Featured Déjà vu – A recent purchase brings back fond memories

Discussion in 'World Coins' started by Coinsandmedals, Aug 27, 2021.

  1. Coinsandmedals

    Coinsandmedals Well-Known Member

    I think I have officially hit the point where I can no longer justify the expense of new additions. There have been some stellar coins offered for sale already this year, but more often than not, these pieces realize prices that are just a bit out of my comfort zone. Consequently, I have only added four new noteworthy pieces to my collection, which pales compared to last year. On any note, I am delighted with my latest purchase which brings back memories of a much simpler time. A time before COVID, before insane auctions prices, and before I was thoroughly infected with the bug of collecting Soho pieces.


    We can probably all think back to the first piece that eventually became the foundation of a new collecting pursuit. For me, this took the form of a 1788 Great Britain pattern Halfpenny (P-945) struck at the Soho Mint (pictured above). I remember being sucked into the history and immense conflict between Jean Pierre Droz (the engraver of this coin) and the founder of the Soho Mint, Matthew Boulton. Fast forward several years and that research has dramatically expanded and now represents almost all of my numismatic pursuits. There is just so much fascinating history left to be discovered! The original piece holds a special place in my collection, and I am ecstatic to add a second similar example alongside it.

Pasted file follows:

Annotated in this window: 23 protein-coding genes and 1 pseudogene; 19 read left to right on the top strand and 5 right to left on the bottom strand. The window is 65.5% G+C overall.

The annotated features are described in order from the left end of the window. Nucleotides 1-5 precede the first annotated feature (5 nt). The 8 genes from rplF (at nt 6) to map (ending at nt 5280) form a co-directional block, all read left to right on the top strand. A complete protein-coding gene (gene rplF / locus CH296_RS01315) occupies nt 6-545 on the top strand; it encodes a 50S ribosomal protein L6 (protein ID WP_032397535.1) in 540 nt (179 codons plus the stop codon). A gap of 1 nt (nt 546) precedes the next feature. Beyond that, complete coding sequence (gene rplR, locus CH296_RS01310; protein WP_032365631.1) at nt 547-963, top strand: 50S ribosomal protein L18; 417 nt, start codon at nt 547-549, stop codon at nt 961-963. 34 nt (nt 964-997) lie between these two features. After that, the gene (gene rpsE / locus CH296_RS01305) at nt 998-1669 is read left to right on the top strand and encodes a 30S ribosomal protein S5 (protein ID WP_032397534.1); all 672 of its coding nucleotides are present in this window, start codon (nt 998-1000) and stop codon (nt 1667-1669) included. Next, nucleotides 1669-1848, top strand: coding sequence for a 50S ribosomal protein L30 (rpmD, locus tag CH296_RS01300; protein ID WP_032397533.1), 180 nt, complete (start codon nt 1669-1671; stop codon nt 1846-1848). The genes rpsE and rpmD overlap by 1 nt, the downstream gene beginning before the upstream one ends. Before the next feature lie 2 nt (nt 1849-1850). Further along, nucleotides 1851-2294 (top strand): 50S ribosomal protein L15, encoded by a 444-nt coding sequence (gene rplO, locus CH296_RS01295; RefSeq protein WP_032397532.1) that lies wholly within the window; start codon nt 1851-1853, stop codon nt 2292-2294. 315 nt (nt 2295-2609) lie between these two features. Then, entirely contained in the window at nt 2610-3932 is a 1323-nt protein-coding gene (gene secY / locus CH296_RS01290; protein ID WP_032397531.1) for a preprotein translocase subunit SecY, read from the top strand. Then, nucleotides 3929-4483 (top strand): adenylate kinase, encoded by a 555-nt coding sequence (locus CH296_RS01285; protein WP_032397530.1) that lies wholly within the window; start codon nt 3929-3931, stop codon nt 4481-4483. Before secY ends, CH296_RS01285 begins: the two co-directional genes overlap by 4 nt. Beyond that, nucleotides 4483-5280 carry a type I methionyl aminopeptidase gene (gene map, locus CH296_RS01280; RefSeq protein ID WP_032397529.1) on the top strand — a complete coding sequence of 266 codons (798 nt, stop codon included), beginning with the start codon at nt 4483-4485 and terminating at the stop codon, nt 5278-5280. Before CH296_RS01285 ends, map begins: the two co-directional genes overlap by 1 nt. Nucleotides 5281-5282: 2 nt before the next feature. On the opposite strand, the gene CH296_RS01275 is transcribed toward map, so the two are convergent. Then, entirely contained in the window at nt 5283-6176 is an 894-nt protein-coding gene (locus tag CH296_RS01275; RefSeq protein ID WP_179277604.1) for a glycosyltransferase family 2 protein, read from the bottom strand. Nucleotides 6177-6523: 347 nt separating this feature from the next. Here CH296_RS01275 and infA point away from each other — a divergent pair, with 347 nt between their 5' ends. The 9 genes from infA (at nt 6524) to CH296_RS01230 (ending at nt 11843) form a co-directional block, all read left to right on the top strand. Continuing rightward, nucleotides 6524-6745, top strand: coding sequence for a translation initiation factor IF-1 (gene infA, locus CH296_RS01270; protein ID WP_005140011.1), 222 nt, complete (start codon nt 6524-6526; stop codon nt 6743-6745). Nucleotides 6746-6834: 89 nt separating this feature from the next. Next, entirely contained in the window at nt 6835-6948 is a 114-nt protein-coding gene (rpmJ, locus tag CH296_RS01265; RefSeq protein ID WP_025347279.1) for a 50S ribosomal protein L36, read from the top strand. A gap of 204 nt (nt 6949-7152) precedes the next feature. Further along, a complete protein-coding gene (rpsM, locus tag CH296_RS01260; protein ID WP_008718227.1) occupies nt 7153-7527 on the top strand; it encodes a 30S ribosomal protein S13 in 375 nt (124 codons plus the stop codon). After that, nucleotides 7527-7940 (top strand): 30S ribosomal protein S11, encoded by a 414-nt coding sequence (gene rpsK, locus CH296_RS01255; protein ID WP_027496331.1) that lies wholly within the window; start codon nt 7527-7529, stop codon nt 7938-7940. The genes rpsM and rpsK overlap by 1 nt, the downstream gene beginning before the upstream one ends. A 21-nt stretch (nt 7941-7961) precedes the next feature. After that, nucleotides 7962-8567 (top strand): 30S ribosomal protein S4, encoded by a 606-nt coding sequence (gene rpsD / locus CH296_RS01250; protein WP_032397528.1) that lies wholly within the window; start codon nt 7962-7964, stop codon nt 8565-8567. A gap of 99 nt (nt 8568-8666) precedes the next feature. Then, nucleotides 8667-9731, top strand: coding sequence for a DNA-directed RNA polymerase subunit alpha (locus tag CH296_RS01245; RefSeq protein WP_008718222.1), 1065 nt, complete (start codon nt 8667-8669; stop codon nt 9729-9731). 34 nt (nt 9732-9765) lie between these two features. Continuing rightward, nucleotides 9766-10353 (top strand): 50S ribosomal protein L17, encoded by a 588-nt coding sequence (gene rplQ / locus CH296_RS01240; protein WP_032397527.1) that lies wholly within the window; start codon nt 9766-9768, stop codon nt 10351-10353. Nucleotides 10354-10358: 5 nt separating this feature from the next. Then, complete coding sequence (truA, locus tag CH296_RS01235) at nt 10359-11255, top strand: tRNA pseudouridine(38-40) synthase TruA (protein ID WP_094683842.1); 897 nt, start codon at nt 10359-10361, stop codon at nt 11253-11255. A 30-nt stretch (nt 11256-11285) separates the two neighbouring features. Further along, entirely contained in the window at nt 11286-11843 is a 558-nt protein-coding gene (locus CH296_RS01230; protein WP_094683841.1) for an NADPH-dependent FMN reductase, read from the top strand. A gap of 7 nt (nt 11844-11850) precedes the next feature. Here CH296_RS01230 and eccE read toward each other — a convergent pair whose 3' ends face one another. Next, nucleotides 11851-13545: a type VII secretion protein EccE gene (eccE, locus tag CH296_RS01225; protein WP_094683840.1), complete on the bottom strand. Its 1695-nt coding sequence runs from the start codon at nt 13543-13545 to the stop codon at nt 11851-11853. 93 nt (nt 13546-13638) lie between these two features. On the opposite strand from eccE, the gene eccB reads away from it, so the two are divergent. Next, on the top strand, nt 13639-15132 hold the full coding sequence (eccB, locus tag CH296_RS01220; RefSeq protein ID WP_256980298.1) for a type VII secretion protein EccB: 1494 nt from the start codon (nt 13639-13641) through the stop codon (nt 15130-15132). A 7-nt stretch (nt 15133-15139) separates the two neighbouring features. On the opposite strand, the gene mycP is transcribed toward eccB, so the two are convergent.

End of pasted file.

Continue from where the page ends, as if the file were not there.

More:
My newest purchase is the “1788” Great Britain pattern Halfpenny (P-1003) pictured below. Although this piece is dated 1788, it was likely struck nearly a century later. Peck classifies this variety as a restrike, meaning that it was struck using Soho dies sometime after the demise of the Soho Mint. I provide more detail about restrikes in the introduction of my registry set, so if you are looking for more information about restrikes, it can be found there. On any note, this piece was likely struck in the 1880s by Taylor after he acquired the dies from Matthew Pier Watt Boulton, the grandson of Matthew Boulton. Often dubbed “Taylor restrikes”, these pieces make the proper attribution of English coinage struck at the Soho Mint far more complicated, as he often intentionally created new varieties to sell to unsuspecting collectors. When considering the sheer number of restrike varieties paired with the frequency with which some of these come up for sale, it appears that this was a relatively successful operation. For instance, we know that 10 of these pieces, along with 794 other restrikes of different varieties and types, were part of a consignment from W. J. Taylor’s workshop on June 29th, 1880 (Peck, 1964). This was a single consignment, and it stands to reason that multiple of this caliber were likely placed over the careers of Taylor and his two sons. As such, it would be nearly impossible to ascertain how many of each variety were produced. Peck (1964) specifically notes that this variety (i.e., P-1003) was created with the sole intent of creating something new to trick unsuspecting collectors.

    1788 Pattern HalfPence P-1003 Double Struck With Rotation.jpg